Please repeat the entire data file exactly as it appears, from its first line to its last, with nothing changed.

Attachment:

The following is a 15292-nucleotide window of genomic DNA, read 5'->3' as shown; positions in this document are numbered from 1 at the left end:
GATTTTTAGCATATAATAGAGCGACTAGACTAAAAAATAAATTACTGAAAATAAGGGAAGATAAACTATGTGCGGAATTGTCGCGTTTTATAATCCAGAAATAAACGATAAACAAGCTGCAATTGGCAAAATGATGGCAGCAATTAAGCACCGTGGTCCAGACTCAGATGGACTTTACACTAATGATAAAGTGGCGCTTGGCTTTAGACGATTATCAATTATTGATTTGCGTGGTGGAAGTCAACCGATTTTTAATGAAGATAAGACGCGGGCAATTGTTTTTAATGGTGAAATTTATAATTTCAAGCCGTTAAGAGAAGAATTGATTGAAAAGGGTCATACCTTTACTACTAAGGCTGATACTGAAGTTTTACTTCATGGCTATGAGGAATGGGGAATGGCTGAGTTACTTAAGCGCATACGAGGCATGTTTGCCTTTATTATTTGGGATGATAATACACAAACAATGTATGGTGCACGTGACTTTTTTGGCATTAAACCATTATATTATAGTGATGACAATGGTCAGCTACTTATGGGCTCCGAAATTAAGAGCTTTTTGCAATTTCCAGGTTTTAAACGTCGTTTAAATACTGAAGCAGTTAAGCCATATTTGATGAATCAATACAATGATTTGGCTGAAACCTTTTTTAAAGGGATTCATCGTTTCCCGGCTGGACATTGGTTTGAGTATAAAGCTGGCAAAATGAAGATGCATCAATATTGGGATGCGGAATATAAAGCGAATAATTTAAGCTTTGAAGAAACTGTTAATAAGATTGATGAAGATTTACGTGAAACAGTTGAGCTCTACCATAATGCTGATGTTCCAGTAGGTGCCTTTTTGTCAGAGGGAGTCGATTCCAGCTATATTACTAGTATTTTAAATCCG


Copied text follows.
The following is a 15292-nucleotide window of genomic DNA, read 5'->3' as shown; positions in this document are numbered from 1 at the left end:
GATTTTTAGCATATAATAGAGCGACTAGACTAAAAAATAAATTACTGAAAATAAGGGAAGATAAACTATGTGCGGAATTGTCGCGTTTTATAATCCAGAAATAAACGATAAACAAGCTGCAATTGGCAAAATGATGGCAGCAATTAAGCACCGTGGTCCAGACTCAGATGGACTTTACACTAATGATAAAGTGGCGCTTGGCTTTAGACGATTATCAATTATTGATTTGCGTGGTGGAAGTCAACCGATTTTTAATGAAGATAAGACGCGGGCAATTGTTTTTAATGGTGAAATTTATAATTTCAAGCCGTTAAGAGAAGAATTGATTGAAAAGGGTCATACCTTTACTACTAAGGCTGATACTGAAGTTTTACTTCATGGCTATGAGGAATGGGGAATGGCTGAGTTACTTAAGCGCATACGAGGCATGTTTGCCTTTATTATTTGGGATGATAATACACAAACAATGTATGGTGCACGTGACTTTTTTGGCATTAAACCATTATATTATAGTGATGACAATGGTCAGCTACTTATGGGCTCCGAAATTAAGAGCTTTTTGCAATTTCCAGGTTTTAAACGTCGTTTAAATACTGAAGCAGTTAAGCCATATTTGATGAATCAATACAATGATTTGGCTGAAACCTTTTTTAAAGGGATTCATCGTTTCCCGGCTGGACATTGGTTTGAGTATAAAGCTGGCAAAATGAAGATGCATCAATATTGGGATGCGGAATATAAAGCGAATAATTTAAGCTTTGAAGAAACTGTTAATAAGATTGATGAAGATTTACGTGAAACAGTTGAGCTCTACCATAATGCTGATGTTCCAGTAGGTGCCTTTTTGTCAGAGGGAGTCGATTCCAGCTATATTACTAGTATTTTAAATCCG